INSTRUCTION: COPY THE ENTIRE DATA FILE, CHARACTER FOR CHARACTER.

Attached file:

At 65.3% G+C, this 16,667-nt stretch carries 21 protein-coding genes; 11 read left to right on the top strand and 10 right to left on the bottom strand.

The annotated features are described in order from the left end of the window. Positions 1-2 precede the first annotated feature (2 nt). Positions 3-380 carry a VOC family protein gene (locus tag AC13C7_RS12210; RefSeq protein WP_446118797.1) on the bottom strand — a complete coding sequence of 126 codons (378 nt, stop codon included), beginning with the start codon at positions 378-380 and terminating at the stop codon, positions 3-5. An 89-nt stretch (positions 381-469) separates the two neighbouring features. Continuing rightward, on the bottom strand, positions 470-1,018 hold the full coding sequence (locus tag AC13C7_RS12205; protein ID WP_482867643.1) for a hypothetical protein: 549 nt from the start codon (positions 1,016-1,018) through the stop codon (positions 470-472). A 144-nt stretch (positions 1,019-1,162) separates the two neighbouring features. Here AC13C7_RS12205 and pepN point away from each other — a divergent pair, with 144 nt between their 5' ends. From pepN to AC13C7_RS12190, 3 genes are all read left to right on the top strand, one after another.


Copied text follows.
At 65.3% G+C, this 16,667-nt stretch carries 21 protein-coding genes; 11 read left to right on the top strand and 10 right to left on the bottom strand.

The annotated features are described in order from the left end of the window. Positions 1-2 precede the first annotated feature (2 nt). Positions 3-380 carry a VOC family protein gene (locus tag AC13C7_RS12210; RefSeq protein WP_446118797.1) on the bottom strand — a complete coding sequence of 126 codons (378 nt, stop codon included), beginning with the start codon at positions 378-380 and terminating at the stop codon, positions 3-5. An 89-nt stretch (positions 381-469) separates the two neighbouring features. Continuing rightward, on the bottom strand, positions 470-1,018 hold the full coding sequence (locus tag AC13C7_RS12205; protein ID WP_482867643.1) for a hypothetical protein: 549 nt from the start codon (positions 1,016-1,018) through the stop codon (positions 470-472). A 144-nt stretch (positions 1,019-1,162) separates the two neighbouring features. Here AC13C7_RS12205 and pepN point away from each other — a divergent pair, with 144 nt between their 5' ends. From pepN to AC13C7_RS12190, 3 genes are all read left to right on the top strand, one after another.